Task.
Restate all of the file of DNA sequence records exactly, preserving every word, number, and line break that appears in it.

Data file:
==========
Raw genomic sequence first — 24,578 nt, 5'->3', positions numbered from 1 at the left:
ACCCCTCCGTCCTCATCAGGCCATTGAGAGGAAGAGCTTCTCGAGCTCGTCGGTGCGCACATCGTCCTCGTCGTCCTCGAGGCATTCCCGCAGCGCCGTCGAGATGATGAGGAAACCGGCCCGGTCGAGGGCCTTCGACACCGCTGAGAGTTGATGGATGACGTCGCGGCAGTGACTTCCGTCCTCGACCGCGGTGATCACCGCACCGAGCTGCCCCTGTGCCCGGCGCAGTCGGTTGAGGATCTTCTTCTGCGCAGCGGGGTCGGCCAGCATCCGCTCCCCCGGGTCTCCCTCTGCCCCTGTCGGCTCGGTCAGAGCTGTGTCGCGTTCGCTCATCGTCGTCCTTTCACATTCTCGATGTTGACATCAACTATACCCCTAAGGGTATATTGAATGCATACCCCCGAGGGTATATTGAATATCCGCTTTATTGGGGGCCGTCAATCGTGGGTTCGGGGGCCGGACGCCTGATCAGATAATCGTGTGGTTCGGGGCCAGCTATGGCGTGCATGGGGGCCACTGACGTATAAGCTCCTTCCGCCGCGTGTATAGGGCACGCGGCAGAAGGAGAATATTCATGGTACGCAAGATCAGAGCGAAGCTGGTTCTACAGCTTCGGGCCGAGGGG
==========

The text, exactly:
Raw genomic sequence first — 24,578 nt, 5'->3', positions numbered from 1 at the left:
ACCCCTCCGTCCTCATCAGGCCATTGAGAGGAAGAGCTTCTCGAGCTCGTCGGTGCGCACATCGTCCTCGTCGTCCTCGAGGCATTCCCGCAGCGCCGTCGAGATGATGAGGAAACCGGCCCGGTCGAGGGCCTTCGACACCGCTGAGAGTTGATGGATGACGTCGCGGCAGTGACTTCCGTCCTCGACCGCGGTGATCACCGCACCGAGCTGCCCCTGTGCCCGGCGCAGTCGGTTGAGGATCTTCTTCTGCGCAGCGGGGTCGGCCAGCATCCGCTCCCCCGGGTCTCCCTCTGCCCCTGTCGGCTCGGTCAGAGCTGTGTCGCGTTCGCTCATCGTCGTCCTTTCACATTCTCGATGTTGACATCAACTATACCCCTAAGGGTATATTGAATGCATACCCCCGAGGGTATATTGAATATCCGCTTTATTGGGGGCCGTCAATCGTGGGTTCGGGGGCCGGACGCCTGATCAGATAATCGTGTGGTTCGGGGCCAGCTATGGCGTGCATGGGGGCCACTGACGTATAAGCTCCTTCCGCCGCGTGTATAGGGCACGCGGCAGAAGGAGAATATTCATGGTACGCAAGATCAGAGCGAAGCTGGTTCTACAGCTTCGGGCCGAGGGG